Written by Wildcat Dianne on 10 Feb, 2010
Last year, my father wanted to buy property in the Pensacola/Milton area of Northwestern Florida. Since he lives in Arizona during the winter and wouldn't be here all the time, he relied on Mom and me to do a lot of the legwork to…Read More
Last year, my father wanted to buy property in the Pensacola/Milton area of Northwestern Florida. Since he lives in Arizona during the winter and wouldn't be here all the time, he relied on Mom and me to do a lot of the legwork to find a place to call home. On one of our searches in Milton led to a house in downtown Milton that was built aroun 1940. Mom and I love old houses and the architecture and history they bring, but, unfortunately, this house had a serious mold problem in the kitchen and was in dire needs of serious TLC. Darn, and I would have loved living downtown and exploring many of the other old houses and shops along the way.
For Mom and I and anyone else interested in exploring historic Downtown Milton and to fulfill that desire for old architecture, one can drive to Milton, park the car on a side street or near the courthouse and walk around the town. Downtown Milton is a tiny town and easily accessible by foot which Mom and I did this past Monday.
Mom and I parked the car on Willing Street, which is towards the end of the Downtown. After showing my talents in parallel parking, we began our walk of Downtown Milton by seeing the First Presbyterian Church a short distance up the road. This church is one of the oldest parishes in the area and was established in 1868. The church is a tiny brick edifice with stained glass windows and white columns in front.
After looking at the church, Mom and I walked up Berryhill Street, which is one of the main roads leading to Highways 90 (known as Caroline Street once you hit the downtown), 87 (Stewart Street), and 89 (Dogwood). On Berryhill and several of the side streets, there are several 19th and early 20th century houses along these roads worth exploring the exteriors of. Since people are living in these homes, I don't recommend traipsing through without permission. One green and gray Victorian on Berryhill dates from 1872 while several others date from before or after this time.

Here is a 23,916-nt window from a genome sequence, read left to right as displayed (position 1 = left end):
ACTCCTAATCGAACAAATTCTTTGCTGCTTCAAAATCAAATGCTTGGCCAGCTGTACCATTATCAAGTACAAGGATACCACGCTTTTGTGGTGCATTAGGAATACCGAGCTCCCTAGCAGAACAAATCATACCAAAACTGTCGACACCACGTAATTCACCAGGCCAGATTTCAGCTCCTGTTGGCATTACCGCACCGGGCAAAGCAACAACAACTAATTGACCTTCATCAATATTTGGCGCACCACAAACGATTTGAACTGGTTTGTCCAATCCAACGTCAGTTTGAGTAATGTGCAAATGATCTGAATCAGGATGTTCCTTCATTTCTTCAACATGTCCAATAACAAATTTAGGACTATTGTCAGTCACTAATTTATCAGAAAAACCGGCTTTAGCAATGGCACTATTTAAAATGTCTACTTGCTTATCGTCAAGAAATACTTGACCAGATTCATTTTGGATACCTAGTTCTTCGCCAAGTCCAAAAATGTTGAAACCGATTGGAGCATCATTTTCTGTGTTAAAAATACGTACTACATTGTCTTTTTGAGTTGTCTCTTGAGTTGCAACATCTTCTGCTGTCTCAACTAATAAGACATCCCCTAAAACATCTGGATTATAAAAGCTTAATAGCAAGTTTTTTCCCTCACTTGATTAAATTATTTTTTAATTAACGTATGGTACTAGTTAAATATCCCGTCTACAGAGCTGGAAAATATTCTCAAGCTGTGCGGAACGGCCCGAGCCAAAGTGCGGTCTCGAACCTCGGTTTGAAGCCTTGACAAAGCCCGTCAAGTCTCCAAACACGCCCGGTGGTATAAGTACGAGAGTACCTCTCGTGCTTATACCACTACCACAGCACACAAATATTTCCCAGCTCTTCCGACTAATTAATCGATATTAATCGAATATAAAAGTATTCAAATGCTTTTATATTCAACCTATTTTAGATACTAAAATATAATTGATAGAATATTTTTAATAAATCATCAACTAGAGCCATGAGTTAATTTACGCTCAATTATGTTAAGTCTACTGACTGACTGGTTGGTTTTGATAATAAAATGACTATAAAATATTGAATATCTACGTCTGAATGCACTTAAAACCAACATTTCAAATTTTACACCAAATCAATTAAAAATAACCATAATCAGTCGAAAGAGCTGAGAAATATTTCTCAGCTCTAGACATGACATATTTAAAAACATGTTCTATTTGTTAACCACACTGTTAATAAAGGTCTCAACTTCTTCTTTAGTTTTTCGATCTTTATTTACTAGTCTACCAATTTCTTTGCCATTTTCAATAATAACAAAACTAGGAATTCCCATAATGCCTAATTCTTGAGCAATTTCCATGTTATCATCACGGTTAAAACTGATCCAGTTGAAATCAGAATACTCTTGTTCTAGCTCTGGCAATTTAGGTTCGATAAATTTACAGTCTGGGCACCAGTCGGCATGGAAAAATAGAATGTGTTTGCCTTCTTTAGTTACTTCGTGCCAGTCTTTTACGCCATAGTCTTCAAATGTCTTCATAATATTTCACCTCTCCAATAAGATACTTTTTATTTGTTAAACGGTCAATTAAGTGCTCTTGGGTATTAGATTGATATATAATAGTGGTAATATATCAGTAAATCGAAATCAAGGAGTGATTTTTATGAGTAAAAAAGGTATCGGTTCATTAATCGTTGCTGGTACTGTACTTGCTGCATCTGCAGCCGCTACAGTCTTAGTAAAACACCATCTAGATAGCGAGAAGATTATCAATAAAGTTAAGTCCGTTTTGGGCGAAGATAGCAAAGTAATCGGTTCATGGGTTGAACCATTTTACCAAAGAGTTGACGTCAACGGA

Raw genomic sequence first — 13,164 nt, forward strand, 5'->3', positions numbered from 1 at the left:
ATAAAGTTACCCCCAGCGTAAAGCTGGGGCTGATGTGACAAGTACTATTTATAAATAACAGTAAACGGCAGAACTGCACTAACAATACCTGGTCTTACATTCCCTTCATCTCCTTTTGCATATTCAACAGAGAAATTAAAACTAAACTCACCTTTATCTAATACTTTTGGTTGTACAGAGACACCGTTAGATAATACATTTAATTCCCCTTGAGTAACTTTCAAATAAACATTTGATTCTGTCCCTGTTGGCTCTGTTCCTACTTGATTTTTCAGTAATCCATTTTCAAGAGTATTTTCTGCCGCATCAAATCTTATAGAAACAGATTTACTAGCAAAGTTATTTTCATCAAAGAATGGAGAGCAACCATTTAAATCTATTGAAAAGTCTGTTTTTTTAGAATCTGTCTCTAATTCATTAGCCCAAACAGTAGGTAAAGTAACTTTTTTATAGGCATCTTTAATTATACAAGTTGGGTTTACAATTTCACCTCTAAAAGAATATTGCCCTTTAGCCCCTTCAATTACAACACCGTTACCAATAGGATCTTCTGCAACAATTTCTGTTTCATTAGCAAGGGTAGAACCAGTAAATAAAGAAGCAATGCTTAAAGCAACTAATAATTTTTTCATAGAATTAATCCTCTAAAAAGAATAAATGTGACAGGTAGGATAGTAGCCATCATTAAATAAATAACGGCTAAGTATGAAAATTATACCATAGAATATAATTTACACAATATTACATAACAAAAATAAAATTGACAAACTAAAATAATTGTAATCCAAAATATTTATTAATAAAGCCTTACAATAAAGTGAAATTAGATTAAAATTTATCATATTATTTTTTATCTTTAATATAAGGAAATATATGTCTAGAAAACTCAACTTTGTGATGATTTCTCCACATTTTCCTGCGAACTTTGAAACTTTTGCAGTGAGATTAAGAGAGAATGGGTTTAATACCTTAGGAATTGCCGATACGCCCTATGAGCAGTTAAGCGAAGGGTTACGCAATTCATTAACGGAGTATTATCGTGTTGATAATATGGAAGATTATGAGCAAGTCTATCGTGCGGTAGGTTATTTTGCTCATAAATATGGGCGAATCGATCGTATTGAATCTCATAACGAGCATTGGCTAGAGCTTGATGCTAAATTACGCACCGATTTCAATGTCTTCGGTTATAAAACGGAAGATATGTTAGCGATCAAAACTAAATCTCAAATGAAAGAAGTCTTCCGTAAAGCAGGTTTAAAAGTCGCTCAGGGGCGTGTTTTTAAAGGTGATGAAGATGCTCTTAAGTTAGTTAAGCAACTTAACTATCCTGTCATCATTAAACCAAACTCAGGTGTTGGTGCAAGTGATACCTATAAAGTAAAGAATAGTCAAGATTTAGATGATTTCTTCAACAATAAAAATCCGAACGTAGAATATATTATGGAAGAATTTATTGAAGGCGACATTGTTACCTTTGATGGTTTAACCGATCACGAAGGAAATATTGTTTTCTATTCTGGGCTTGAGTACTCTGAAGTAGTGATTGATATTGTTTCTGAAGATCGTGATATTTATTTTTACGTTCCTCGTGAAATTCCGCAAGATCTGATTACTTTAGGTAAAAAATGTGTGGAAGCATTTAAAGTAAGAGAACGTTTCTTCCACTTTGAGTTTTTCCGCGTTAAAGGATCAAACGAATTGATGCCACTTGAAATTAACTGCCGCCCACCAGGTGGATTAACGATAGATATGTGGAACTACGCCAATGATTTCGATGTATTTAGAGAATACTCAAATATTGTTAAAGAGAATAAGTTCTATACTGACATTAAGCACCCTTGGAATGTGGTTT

After walking along Berryhill, Mom and I turned onto Elmira Street, one of the side streets of Milton. It was on this road and near the intersection with Elmira and Yew Streets, that we discovered an old house with green shutters and a beautiful porch that seemed unoccupied since the shutters were shut. The house's architecture had Mom and I curious and loving the style of the house. I took several shots of the home and wished that I would hit the lottery and buy this house or one of the other old Victorians here. "Wish in one hand, s--- in the other!", as Burgess Meridith said in Grumpy Old Men.
After seeing the old house on Yew and Elmira, Mom and I were walking past a law office nearby when a gray and white tabby cat came out from the driveway and greeted Mom and I. According to the cat's tag on it's collar, his name was Smitty, and I pet him before he went on his way down the road. AH, "The Cat Who Crossed the Street", I thought to myself thinking of the great and whimsical Lillian Jackson Braun titles of one of my favorite mystery book series. It was further down the road on Canal and Berryhill Streets we also saw a newer construction house (maybe 1960's) that had some statues of Roman gods that looked kind of out of place for the architecture of the property. Upon further examination of the statues at the beginning of the path up to the house, I discovered that both statues had moss growing out of their heads making it look like hair was growing. It was worth another photo op for this intrepid photographer.
Mom and I walked further down Canal and looked at another old house that now houses the Santa Rosa Art Gallery and Store. We might have gone inside to explore, but it was closed on Mondays, and we could only enjoy looking at the exterior and taking pictures before heading back onto Caroline Street. We were right across the street from the
Old Post Office and Antique Store and Mom was interested to go inside as was I. I will write more about this place in another journal entry, but Mom and I spent a good chunk of time in this place checking out the architecture of the place and looking at the many antiques that are on display and for sale. Some items are pretty inexpensive while the furniture Mom and I noticed was pretty expensive but mostly in great condition. Wish I could hit the lottery, I thought again.